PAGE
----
The future of newspaper wine columns
Thanks to Lauren Michell Rabaino for the newspaper logo image.
Six years ago, when Tim Atkin's column in The Observer was slashed from 900 words to a few sentences, there was a brief but heartfelt outcry bewailing the demise of newspaper wine content. Since then, mainstream print media has continued a general decline (with a few exceptions).
We've become so accustomed to this that when The Independent recently announced it was going online-only, the potential loss of Anthony Rose's weekly wine column went almost unnoticed. He has written about wine for the paper since it first launched in 1986. I asked him if he would still be writing a wine column for The Independent online, and he responded that he doesn't yet know. In an email, Anthony explained how things started. "I was given a travel budget (for a while) and 1,000 words [...] That was in the broadsheet and we subsequently moved to the Saturday Magazine, after which my column was slowly whittled down to three times a month instead of four, with a word count of, from memory, 780 words, 560 words, 460 words, and most recently 350 words, by now self-edited, plus the ongoing three weekly wine recommendations."
A familiar story, but all is not lost for wine in national print. After all, the following weekly columns are written by specialist wine writers, and are still going:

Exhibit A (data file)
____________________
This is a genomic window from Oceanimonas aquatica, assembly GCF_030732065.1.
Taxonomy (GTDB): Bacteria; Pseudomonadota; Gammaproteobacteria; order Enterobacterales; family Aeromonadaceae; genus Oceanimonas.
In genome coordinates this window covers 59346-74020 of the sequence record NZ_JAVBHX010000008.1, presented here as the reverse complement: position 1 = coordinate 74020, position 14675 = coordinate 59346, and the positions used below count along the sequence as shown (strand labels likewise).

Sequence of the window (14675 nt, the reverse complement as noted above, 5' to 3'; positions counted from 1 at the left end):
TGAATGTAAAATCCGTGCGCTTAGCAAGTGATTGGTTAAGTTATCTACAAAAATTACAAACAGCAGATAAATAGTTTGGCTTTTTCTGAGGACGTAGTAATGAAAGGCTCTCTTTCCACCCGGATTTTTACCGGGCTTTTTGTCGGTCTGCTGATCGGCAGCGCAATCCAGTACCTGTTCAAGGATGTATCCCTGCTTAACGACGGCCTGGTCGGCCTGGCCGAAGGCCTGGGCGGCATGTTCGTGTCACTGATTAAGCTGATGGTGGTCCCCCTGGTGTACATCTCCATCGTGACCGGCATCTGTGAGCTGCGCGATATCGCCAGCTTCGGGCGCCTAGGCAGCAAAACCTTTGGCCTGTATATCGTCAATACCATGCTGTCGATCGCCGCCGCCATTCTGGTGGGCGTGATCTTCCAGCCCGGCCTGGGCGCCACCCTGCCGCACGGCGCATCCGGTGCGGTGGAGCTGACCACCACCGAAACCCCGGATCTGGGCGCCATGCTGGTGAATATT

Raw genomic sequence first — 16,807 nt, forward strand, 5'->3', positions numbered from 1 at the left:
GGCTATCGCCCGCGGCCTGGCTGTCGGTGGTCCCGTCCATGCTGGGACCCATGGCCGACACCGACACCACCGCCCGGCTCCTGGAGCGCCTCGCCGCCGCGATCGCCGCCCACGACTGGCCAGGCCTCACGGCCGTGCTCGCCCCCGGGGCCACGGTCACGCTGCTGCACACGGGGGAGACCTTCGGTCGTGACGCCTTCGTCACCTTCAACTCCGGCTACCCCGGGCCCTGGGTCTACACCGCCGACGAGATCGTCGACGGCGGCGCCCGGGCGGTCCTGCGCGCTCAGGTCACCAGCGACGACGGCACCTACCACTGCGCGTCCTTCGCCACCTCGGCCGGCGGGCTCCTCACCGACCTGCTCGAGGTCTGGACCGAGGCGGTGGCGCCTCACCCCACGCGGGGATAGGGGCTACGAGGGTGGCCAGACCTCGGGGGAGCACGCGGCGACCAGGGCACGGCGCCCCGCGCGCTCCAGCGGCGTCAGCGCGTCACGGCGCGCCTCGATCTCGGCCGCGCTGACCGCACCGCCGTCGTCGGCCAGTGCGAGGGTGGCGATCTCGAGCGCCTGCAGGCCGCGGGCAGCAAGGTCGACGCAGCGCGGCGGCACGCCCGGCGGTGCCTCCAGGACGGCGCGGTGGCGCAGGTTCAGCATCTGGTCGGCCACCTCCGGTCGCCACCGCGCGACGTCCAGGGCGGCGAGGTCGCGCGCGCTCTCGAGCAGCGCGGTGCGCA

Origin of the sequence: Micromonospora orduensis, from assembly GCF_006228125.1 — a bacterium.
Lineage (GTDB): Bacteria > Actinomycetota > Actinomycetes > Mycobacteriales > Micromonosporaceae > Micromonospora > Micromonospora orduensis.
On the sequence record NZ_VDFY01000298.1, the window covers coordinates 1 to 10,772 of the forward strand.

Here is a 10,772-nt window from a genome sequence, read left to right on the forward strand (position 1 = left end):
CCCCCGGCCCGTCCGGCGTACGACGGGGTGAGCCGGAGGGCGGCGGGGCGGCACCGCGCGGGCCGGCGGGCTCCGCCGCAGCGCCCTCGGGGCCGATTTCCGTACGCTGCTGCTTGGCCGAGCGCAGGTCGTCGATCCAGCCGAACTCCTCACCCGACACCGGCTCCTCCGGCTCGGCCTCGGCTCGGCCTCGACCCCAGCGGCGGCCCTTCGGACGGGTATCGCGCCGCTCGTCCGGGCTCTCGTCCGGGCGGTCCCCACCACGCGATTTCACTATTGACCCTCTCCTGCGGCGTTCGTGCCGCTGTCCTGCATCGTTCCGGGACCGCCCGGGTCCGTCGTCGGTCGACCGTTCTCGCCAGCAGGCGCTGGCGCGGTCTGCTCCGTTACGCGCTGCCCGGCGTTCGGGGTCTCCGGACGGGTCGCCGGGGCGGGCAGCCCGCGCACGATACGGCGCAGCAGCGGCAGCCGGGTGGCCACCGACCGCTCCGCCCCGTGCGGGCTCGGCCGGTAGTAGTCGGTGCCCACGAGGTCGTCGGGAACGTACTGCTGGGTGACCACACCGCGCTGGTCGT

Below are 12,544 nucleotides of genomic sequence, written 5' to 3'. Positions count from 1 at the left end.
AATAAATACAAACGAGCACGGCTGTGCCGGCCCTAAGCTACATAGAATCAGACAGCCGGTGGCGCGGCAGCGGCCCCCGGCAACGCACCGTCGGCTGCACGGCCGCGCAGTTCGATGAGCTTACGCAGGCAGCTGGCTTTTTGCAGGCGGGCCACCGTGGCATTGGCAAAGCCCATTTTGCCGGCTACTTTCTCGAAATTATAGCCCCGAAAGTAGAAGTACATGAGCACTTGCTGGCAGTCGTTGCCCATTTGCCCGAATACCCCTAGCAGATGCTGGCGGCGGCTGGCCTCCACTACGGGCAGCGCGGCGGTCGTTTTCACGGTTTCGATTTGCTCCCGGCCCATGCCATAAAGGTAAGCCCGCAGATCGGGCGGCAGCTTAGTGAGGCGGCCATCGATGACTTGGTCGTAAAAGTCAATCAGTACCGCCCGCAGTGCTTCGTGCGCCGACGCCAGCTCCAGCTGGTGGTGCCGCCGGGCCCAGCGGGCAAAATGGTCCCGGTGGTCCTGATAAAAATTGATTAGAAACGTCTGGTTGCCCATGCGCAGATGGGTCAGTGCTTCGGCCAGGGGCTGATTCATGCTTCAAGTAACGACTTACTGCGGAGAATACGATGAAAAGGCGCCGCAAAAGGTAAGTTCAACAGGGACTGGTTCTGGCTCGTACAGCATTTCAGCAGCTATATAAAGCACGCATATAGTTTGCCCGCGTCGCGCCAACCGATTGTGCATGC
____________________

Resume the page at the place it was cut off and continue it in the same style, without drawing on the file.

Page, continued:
- Jancis Robinson, Financial Times
- Jane MacQuitty, The Times
- Victoria Moore, The Telegraph
- Olly Smith, The Mail on Sunday
- Matthew Jukes, The Daily Mail
- Jamie Goode, The Sunday Express
- Fiona Beckett, The Guardian
- David Williams, The Observer
As the pressure on print media continues to grow, it seems probable that some of these will cease to exist in due course. Some titles will stop being printed altogether, as is happening to The Independent. Others will endure, but when their well-established wine correspondents eventually retire or step down, the chances of an overburdened editor replacing them with another specialist wine writer seem slim indeed.
I'm not an impartial observer, of course. When I started writing about wine in 2008, the ultimate dream was to become the wine writer for a national newspaper. Nowadays that ambition sounds absurdly naive, yet newspapers carry a prestige that still hasn't quite been equalled by anything else, and they certainly carry greater kudos than online writing which still suffers from a sense, warranted or otherwise, that it is unedited and unaccredited.